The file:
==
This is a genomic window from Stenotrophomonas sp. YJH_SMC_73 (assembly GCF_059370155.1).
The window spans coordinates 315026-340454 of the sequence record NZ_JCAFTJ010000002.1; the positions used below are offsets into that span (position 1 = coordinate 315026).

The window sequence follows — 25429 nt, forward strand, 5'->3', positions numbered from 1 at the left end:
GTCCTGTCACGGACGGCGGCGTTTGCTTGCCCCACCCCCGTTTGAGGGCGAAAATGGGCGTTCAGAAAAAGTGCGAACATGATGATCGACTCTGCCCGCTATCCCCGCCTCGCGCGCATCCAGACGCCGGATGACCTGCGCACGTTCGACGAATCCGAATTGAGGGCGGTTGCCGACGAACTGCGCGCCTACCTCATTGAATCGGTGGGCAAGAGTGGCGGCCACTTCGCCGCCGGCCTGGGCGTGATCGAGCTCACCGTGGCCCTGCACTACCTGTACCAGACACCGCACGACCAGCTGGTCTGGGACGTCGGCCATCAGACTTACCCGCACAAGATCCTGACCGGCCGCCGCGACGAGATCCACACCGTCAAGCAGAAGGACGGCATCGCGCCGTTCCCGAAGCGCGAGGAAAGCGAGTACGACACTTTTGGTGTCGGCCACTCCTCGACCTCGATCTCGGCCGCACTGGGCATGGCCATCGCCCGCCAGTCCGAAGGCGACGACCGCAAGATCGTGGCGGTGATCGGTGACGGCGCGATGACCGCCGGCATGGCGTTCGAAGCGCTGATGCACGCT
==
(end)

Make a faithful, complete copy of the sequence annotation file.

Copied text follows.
This is a genomic window from Stenotrophomonas sp. YJH_SMC_73 (assembly GCF_059370155.1).
The window spans coordinates 315026-340454 of the sequence record NZ_JCAFTJ010000002.1; the positions used below are offsets into that span (position 1 = coordinate 315026).

The window sequence follows — 25429 nt, forward strand, 5'->3', positions numbered from 1 at the left end:
GTCCTGTCACGGACGGCGGCGTTTGCTTGCCCCACCCCCGTTTGAGGGCGAAAATGGGCGTTCAGAAAAAGTGCGAACATGATGATCGACTCTGCCCGCTATCCCCGCCTCGCGCGCATCCAGACGCCGGATGACCTGCGCACGTTCGACGAATCCGAATTGAGGGCGGTTGCCGACGAACTGCGCGCCTACCTCATTGAATCGGTGGGCAAGAGTGGCGGCCACTTCGCCGCCGGCCTGGGCGTGATCGAGCTCACCGTGGCCCTGCACTACCTGTACCAGACACCGCACGACCAGCTGGTCTGGGACGTCGGCCATCAGACTTACCCGCACAAGATCCTGACCGGCCGCCGCGACGAGATCCACACCGTCAAGCAGAAGGACGGCATCGCGCCGTTCCCGAAGCGCGAGGAAAGCGAGTACGACACTTTTGGTGTCGGCCACTCCTCGACCTCGATCTCGGCCGCACTGGGCATGGCCATCGCCCGCCAGTCCGAAGGCGACGACCGCAAGATCGTGGCGGTGATCGGTGACGGCGCGATGACCGCCGGCATGGCGTTCGAAGCGCTGATGCACGCT